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Sockburn is a village in County Durham, in England. It is situated at the bottom of a loop of the River Tees, south of Darlington, known locally as the Sockburn Peninsula. Today, there is not much there apart from an early nineteenth-century mansion, a ruined church and a farmhouse built in the late eighteenth century.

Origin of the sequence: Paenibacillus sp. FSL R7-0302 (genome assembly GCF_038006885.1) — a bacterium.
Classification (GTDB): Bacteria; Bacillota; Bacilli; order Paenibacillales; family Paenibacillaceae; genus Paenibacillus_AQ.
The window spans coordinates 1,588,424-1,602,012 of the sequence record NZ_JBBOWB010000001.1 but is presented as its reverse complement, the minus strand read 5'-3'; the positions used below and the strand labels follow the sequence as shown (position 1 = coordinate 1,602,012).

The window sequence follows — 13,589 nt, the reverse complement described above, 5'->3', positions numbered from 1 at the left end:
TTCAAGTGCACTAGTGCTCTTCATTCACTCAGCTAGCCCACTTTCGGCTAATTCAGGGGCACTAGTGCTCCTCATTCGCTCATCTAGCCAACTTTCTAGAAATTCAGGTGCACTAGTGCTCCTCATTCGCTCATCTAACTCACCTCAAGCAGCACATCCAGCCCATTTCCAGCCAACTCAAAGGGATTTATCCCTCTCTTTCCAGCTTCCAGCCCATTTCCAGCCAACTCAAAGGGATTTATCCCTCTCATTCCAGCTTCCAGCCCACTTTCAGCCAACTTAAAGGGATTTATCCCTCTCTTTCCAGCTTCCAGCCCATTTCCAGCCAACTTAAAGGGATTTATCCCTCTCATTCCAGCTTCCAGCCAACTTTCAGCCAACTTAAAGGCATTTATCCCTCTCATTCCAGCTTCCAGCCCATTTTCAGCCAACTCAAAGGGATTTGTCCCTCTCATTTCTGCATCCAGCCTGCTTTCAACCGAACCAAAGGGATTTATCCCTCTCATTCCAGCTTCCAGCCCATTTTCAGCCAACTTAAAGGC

Sockburn is a site of great antiquity, Higbald, Bishop of Lindisfarne having been crowned there in 780 or 781 and Eanwald, Archbishop of York, in 796. For many centuries the estate was in the hands of the Conyers family. In medieval times a Sir John Conyers is said to have slain a dragon or "worm" that was terrorising the district. The stone under which the Sockburn Worm was reputedly buried is (or at least until recently was) still visible, and the falchion with which it was said to have been slain is in Durham Cathedral Treasury. As Sockburn was the most southerly point in the Durham diocese, the sword was ceremonially presented by the Lord of the Manor to each new Bishop of Durham when he entered his diocese for the first time at the local ford or the nearby Croft-on-Tees bridge. This custom died out in the early nineteenth century, but was revived by Bishop Jenkins in 1984, the Mayor of Darlington doing the honours. The Conyers family died out in the seventeenth century, and their manor house fell into ruin. The estate came into the hands of the Blackett family, industrialists from Newcastle. A new farmhouse was built in the late eighteenth...
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